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Hum Gene Ther. 2008 Oct;19(10):991-9. doi: 10.1089/hum.2008.131.

Misinterpreting the therapeutic effects of small interfering RNA caused by immune stimulation.

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Tekmira Pharmaceuticals Inc., Burnaby, British Columbia, V5J 5J8 Canada.


Activation of innate immunity has direct effects in modulating viral replication, tumor growth, angiogenesis, and inflammatory and other immunological processes. It is now established that unmodified siRNA can activate this innate immune response and therefore there is real potential for siRNA to elicit nonspecific therapeutic effects in a wide range of disease models. Here we demonstrate that in a murine model of influenza infection, the antiviral activity of siRNA is due primarily to immune stimulation elicited by the active siRNA duplexes and is not the result of therapeutic RNA interference (RNAi) as previously reported. We show that the misinterpretation stems from the use of a particular control green fluorescent protein (GFP) siRNA that we identify as having unusually low immunostimulatory activity compared with the active anti-influenza siRNA. Curiously, this GFP siRNA has served as a negative control for a surprising number of groups reporting therapeutic effects of siRNA. The inert immunologic profile of the GFP sequence was unique among a broad panel of published siRNAs, all of which could elicit significant interferon induction from primary immune cells. This panel included eight active siRNAs against viral, angiogenic, and oncologic targets, the reported therapeutic efficacy of which was based on comparison with the nonimmunostimulatory GFP siRNA. These results emphasize the need for researchers to anticipate, monitor, and adequately control for siRNA-mediated immune stimulation and calls into question the interpretation of numerous published reports of therapeutic RNAi in vivo. The use of chemically modified siRNA with minimal immunostimulatory capacity will help to delineate more accurately the mechanism of action underlying such studies.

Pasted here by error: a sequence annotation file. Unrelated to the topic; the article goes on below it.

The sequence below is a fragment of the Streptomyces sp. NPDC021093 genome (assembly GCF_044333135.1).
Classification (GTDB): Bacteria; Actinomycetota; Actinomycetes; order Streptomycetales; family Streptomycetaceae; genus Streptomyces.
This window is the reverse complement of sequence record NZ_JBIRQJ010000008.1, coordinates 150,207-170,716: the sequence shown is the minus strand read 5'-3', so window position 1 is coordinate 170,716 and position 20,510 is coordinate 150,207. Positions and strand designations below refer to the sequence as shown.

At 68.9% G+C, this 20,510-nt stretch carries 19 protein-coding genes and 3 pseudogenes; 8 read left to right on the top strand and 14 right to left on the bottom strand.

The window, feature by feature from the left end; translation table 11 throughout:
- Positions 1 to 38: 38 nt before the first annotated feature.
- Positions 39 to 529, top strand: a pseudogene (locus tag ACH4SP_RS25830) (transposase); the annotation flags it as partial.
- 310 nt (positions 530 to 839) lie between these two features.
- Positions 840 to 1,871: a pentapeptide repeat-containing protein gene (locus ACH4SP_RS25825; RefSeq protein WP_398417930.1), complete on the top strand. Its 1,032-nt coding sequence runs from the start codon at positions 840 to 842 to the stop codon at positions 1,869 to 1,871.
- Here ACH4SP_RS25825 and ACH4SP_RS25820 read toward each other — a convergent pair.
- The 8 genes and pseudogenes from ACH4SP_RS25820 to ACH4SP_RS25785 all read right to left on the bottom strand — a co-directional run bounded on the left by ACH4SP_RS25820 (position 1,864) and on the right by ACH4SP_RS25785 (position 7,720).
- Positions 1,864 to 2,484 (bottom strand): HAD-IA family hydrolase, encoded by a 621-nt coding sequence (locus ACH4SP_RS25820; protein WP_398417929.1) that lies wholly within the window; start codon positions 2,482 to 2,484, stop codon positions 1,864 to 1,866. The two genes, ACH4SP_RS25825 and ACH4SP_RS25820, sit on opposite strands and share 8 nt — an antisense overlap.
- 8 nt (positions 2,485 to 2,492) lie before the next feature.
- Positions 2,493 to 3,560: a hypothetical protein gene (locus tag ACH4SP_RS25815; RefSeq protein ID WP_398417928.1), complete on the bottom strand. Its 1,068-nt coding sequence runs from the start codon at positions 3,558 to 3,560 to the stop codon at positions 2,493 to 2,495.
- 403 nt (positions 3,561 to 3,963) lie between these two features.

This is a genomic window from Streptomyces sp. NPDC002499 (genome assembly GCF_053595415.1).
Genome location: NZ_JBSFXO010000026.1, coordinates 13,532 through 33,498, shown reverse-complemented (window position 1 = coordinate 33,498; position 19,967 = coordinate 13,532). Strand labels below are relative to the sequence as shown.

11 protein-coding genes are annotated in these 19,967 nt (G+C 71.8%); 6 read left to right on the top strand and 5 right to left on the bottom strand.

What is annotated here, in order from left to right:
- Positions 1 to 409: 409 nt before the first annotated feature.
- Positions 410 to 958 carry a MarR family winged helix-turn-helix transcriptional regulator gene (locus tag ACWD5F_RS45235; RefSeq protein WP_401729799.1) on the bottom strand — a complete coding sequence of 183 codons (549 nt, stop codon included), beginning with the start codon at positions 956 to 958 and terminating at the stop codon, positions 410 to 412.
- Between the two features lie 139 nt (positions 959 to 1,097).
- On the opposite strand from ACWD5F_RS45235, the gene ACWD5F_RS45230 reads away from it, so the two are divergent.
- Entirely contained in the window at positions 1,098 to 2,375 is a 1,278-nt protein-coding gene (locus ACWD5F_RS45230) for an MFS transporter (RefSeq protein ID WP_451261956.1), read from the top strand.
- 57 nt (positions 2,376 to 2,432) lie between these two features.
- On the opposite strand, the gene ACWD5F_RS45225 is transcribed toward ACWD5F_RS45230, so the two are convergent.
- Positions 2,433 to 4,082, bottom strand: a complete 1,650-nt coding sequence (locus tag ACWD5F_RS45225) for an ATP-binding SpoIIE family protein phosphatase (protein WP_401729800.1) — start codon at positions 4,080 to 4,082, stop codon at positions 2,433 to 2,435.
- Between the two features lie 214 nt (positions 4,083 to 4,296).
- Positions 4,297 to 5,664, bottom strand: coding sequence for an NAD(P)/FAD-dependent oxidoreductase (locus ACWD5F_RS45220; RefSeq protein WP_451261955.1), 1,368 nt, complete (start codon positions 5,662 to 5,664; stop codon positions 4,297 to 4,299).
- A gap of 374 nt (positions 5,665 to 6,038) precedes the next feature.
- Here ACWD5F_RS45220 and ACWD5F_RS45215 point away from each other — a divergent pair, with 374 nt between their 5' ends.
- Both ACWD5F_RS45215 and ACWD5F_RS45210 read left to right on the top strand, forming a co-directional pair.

[Indexed for MEDLINE]

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